Sales Engineers have some level of technical expertise. You need to understand the technical needs of a potential customers and turn this into selling a solution. It can be very rewarding to help customers that are struggling or looking for better ways by offering them a solution that will make their lives easier. It requires good people and negotiation skills.

Learn more about what a Sales Engineer is doing.


Researchers these days are not sitting in an ivory tower. They help developers find algorithms and help making software more effective and secure. Research offers great alternative developer career paths if you still want to write code and help gather and process the data developers need to make the code more robust.

Security Analyst

We know: Every developer should be aware on writing secure code, sure. A security analyst helps to discover vulnerabilities and also provide fixes. This role requires a good mix of technical, compliance, business, and risk assessment skills. The job of a security analyst will become increasingly more important over the next years.

Learn more about what a Security Analyst is doing.

Data Engineer

A Data Engineer work closely with developers to optimize the flow of data within the application. They also design algorithms and experiments. In some organizations they are also called Data Scientists. If you love numeric analysis, matrix algebra, and statistics this role is for you.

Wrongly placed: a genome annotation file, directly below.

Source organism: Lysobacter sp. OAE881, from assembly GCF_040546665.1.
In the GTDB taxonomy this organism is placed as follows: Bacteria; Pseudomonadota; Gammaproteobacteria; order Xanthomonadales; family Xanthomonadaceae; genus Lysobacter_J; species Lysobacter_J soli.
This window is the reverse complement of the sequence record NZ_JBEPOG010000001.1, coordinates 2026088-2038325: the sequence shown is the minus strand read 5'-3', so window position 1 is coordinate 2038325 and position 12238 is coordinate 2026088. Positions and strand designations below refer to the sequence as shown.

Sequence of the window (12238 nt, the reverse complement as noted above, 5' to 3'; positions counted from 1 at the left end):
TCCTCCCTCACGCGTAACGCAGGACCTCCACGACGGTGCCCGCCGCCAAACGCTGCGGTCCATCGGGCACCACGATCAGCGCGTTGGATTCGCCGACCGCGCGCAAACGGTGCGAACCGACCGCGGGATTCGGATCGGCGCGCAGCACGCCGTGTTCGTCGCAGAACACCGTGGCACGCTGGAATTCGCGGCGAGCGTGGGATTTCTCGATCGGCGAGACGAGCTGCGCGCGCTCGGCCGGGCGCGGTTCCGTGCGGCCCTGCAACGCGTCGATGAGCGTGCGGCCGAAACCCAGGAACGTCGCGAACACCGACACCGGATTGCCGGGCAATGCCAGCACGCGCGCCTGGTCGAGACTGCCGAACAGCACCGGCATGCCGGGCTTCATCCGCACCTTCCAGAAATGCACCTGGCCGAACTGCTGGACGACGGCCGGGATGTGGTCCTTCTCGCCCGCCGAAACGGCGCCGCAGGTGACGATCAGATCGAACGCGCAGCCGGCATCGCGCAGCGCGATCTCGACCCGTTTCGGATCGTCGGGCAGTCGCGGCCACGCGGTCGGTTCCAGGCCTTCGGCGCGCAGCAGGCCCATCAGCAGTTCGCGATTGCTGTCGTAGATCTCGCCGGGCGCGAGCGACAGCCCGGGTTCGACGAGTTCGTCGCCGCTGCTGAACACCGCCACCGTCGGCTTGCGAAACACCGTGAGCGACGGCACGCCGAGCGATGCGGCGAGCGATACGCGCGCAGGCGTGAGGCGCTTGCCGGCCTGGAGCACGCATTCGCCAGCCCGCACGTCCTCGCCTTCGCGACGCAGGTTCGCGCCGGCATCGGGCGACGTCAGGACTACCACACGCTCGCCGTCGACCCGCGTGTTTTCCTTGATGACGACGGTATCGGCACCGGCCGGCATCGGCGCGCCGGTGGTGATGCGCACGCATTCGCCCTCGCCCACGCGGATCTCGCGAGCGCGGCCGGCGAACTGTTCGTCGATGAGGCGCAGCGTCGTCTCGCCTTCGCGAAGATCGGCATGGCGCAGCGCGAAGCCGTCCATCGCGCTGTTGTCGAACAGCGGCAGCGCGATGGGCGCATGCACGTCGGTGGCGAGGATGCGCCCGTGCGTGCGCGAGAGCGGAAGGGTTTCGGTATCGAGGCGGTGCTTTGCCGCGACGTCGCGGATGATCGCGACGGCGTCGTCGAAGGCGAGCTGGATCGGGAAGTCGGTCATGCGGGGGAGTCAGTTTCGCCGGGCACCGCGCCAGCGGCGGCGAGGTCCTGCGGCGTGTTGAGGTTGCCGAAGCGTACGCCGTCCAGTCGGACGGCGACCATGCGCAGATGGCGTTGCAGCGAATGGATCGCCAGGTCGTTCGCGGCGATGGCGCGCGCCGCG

Learn more about what a Data Engineer is doing.


These roles help the business to raise awareness, help potential customer better understand the value of your product, and offer them a smoother onboarding. A lot of skills are needed besides understanding developers like SEO, social media, inbound marketing, and much more. Everything that explains the product and why it can help customers. These people are talking regularly with product and development to align the messaging.

Developer Marketing Manager

Marketing for developers is not an easy job. It is important to position the value of software targeted to developers so they get interested in trying it out. When you’re coming from the developer side you’re already understanding the target audience very well. You just need to acquire some knowledge for SEO, social media, influence marketing, etc. If you like to write content on developer topics this role might be great for you.